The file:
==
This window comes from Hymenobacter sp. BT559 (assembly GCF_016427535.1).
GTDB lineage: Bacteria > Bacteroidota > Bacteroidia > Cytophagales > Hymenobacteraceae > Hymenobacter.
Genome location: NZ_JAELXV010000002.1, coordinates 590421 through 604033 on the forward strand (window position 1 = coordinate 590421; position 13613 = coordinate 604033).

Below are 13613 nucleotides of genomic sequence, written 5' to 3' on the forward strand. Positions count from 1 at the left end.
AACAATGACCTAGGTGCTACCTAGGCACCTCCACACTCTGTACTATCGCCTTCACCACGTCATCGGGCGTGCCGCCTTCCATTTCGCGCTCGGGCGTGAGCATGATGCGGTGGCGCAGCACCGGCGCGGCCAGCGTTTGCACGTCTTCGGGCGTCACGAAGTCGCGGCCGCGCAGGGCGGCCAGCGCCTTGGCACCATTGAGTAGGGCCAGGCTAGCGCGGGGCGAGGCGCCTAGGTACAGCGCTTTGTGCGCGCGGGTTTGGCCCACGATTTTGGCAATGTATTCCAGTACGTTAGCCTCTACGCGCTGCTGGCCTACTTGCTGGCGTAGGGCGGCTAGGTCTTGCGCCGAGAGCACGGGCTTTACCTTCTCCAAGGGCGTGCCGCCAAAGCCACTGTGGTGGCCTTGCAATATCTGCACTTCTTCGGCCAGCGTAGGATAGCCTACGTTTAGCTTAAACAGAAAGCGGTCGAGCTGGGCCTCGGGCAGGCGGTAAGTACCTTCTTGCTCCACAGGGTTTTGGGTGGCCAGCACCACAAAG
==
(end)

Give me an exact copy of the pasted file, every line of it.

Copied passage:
This window comes from Hymenobacter sp. BT559 (assembly GCF_016427535.1).
GTDB lineage: Bacteria > Bacteroidota > Bacteroidia > Cytophagales > Hymenobacteraceae > Hymenobacter.
Genome location: NZ_JAELXV010000002.1, coordinates 590421 through 604033 on the forward strand (window position 1 = coordinate 590421; position 13613 = coordinate 604033).

Below are 13613 nucleotides of genomic sequence, written 5' to 3' on the forward strand. Positions count from 1 at the left end.
AACAATGACCTAGGTGCTACCTAGGCACCTCCACACTCTGTACTATCGCCTTCACCACGTCATCGGGCGTGCCGCCTTCCATTTCGCGCTCGGGCGTGAGCATGATGCGGTGGCGCAGCACCGGCGCGGCCAGCGTTTGCACGTCTTCGGGCGTCACGAAGTCGCGGCCGCGCAGGGCGGCCAGCGCCTTGGCACCATTGAGTAGGGCCAGGCTAGCGCGGGGCGAGGCGCCTAGGTACAGCGCTTTGTGCGCGCGGGTTTGGCCCACGATTTTGGCAATGTATTCCAGTACGTTAGCCTCTACGCGCTGCTGGCCTACTTGCTGGCGTAGGGCGGCTAGGTCTTGCGCCGAGAGCACGGGCTTTACCTTCTCCAAGGGCGTGCCGCCAAAGCCACTGTGGTGGCCTTGCAATATCTGCACTTCTTCGGCCAGCGTAGGATAGCCTACGTTTAGCTTAAACAGAAAGCGGTCGAGCTGGGCCTCGGGCAGGCGGTAAGTACCTTCTTGCTCCACAGGGTTTTGGGTGGCCAGCACCACAAAG